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The Céline Furry Shoe x Meret Oppenheim

In Pictures is a still and moving image gallery for significant works, events and places

The Céline Furry Shoe
The Céline Furry Shoe Illustration by Tom Baxter

A furry shoe, for summer? In the hands of Phoebe Philo, the design easily becomes one of the most covetable pieces for the spring/summer 2013 season and cleverly reminds us that that the summer climate (certainly in Europe) isn't what it used to be...

A furry shoe, for summer? In the hands of Phoebe Philo, the design easily becomes one of the most covetable pieces for the spring/summer 2013 season and cleverly reminds us that that the summer climate (certainly in Europe) isn't what it used to be.

There are two brilliant aspects of the Céline furry shoe: the outer design, reminiscent of a comfortable Birkenstock, and the fur-lined inner sole, in blue, white and black. The design gives a nod to the German shoe brand, known for its contoured cork and rubber footbeds – certainly not the sexiest of footwear. The fur adds another dimension altogether. It's exciting to see an old classic, made new and modern.

Whilst although not explicit in her referencing, it seems certain that Philo had in mind the work of Meret Oppenheim. The German-born Swiss, Surrealist artist and photographer's most famous work is Breakfast in Fur (1936), a teacup, saucer and spoon covered with fur. Both the teacup and the shoe have the same effect – they make you stop, and think. Maybe even make one feel a little excited. They're a little bit rude, a little bit odd, a little bit mad.

"The furry surface texture appeals to the sense of touch, wants to be stroked and petted"

Meret Oppenheim is one of the twentieth century's most important and unconventional artists; a key protagonist of French Surrealism. Her extraordinary body of work is explored in a new title entitled Retrospective. Here, AnOther presents an extract from the book, written by Heike Eipeldauer...

"Through the virtually seamless masking of the cup, saucer and spoon with the fur of a Chinese gazelle, she liberated these everyday objects from their functionality, removed them from the sphere of consumerism, and thus realised a chief characteristic of Surrealist object art, namely to "hunt down the mad beast of habit", as André Breton expressed it in Crise de l'objet (1936). Breton's call to discover the "wonderful in the commonplace" as a means of transcending accustomed horizons of experience are fulfilled in ideal-typical manner by the mass product that has mutated into an animal.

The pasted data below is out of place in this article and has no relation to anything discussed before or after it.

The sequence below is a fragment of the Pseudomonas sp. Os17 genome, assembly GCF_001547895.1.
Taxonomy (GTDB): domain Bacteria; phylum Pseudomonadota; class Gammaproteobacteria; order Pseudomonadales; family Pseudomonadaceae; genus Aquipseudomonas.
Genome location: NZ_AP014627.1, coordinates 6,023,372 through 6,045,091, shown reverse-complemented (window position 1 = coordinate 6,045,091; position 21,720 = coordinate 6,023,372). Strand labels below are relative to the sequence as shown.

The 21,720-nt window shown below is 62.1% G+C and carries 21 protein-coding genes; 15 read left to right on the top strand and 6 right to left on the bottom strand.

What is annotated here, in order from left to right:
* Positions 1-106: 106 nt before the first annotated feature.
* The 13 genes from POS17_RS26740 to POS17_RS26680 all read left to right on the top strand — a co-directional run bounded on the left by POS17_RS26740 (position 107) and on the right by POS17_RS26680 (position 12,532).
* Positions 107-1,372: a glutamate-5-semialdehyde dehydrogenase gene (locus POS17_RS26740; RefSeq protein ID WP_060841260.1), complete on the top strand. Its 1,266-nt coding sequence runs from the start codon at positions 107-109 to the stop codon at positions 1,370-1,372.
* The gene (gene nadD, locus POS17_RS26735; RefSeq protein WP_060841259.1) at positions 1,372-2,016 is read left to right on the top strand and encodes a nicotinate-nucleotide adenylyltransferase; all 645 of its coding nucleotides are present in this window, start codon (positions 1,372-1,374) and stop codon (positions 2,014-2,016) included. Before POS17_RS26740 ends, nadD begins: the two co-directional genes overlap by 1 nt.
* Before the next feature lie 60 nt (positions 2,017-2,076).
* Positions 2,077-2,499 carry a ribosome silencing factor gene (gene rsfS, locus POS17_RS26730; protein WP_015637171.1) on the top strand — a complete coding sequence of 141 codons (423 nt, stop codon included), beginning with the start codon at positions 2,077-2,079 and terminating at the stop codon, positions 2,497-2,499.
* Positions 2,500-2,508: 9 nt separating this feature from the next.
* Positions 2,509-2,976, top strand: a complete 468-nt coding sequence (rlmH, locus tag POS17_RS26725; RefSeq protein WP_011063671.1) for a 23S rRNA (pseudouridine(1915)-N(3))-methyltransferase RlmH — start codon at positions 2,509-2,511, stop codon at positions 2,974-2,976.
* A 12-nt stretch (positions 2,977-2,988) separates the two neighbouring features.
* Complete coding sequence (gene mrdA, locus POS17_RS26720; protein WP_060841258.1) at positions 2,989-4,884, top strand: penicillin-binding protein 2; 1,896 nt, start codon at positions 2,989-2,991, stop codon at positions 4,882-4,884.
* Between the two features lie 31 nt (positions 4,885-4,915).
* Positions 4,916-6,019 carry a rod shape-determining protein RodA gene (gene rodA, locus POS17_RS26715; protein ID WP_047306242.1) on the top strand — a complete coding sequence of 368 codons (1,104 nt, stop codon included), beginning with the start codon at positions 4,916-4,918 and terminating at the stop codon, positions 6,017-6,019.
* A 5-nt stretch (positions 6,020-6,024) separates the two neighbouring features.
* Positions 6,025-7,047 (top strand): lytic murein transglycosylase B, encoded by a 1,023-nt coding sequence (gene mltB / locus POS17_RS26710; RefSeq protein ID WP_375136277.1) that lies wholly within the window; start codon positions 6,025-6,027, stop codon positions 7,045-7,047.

Oppenheim first presented Breakfast in Fur in May 1936 within a framework of an exhibition of Surrealist object art at Galerie Charles Ratton in Paris. In this work she employed Surrealist strategies of combination and metamorphosis to bring about a shift of context and perspective causing disparate, irreconcilable things and systems to clash in surprising and shocking manner: cup and fur, the culinary and the animal, the oral and the tactile, the sensually warm and the repellently cold, the civilised and the wild, the erotic and the banal. An object familiar from daily routine undergoes alienation through subversively artistic redefinition of its function. The furry surface texture appeals to the sense of touch, wants to be stroked and petted, and evokes memories of tactile experiences as an elementary form of self-reference."

Meret Oppenheim: Retrospective is published by Prestel and is available now.

Laura Bradley is the Editor of anothermag.com. She is a writer specialising in fashion, fragrance, arts and culture and contributes to NOWNESS, Dazed & Confused and The Gourmand.

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